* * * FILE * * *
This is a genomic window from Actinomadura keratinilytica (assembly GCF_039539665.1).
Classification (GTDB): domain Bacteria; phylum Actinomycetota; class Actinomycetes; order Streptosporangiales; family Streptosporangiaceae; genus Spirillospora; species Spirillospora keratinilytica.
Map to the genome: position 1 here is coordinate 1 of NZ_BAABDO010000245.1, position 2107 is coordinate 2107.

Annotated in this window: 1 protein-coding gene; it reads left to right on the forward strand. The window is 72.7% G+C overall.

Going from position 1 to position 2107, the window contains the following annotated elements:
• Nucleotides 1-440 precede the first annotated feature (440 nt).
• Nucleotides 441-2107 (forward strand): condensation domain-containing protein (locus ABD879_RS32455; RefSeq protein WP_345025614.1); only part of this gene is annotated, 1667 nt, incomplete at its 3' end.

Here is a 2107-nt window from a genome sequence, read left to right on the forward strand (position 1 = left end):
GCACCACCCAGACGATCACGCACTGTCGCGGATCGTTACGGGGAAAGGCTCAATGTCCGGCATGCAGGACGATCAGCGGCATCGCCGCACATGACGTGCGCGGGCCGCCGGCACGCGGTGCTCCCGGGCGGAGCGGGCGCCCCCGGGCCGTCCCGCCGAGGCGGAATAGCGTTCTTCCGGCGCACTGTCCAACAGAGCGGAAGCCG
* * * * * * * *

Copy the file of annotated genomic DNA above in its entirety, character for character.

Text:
This is a genomic window from Actinomadura keratinilytica (assembly GCF_039539665.1).
Classification (GTDB): domain Bacteria; phylum Actinomycetota; class Actinomycetes; order Streptosporangiales; family Streptosporangiaceae; genus Spirillospora; species Spirillospora keratinilytica.
Map to the genome: position 1 here is coordinate 1 of NZ_BAABDO010000245.1, position 2107 is coordinate 2107.

Annotated in this window: 1 protein-coding gene; it reads left to right on the forward strand. The window is 72.7% G+C overall.

Going from position 1 to position 2107, the window contains the following annotated elements:
• Nucleotides 1-440 precede the first annotated feature (440 nt).
• Nucleotides 441-2107 (forward strand): condensation domain-containing protein (locus ABD879_RS32455; RefSeq protein WP_345025614.1); only part of this gene is annotated, 1667 nt, incomplete at its 3' end.

Here is a 2107-nt window from a genome sequence, read left to right on the forward strand (position 1 = left end):
GCACCACCCAGACGATCACGCACTGTCGCGGATCGTTACGGGGAAAGGCTCAATGTCCGGCATGCAGGACGATCAGCGGCATCGCCGCACATGACGTGCGCGGGCCGCCGGCACGCGGTGCTCCCGGGCGGAGCGGGCGCCCCCGGGCCGTCCCGCCGAGGCGGAATAGCGTTCTTCCGGCGCACTGTCCAACAGAGCGGAAGCCG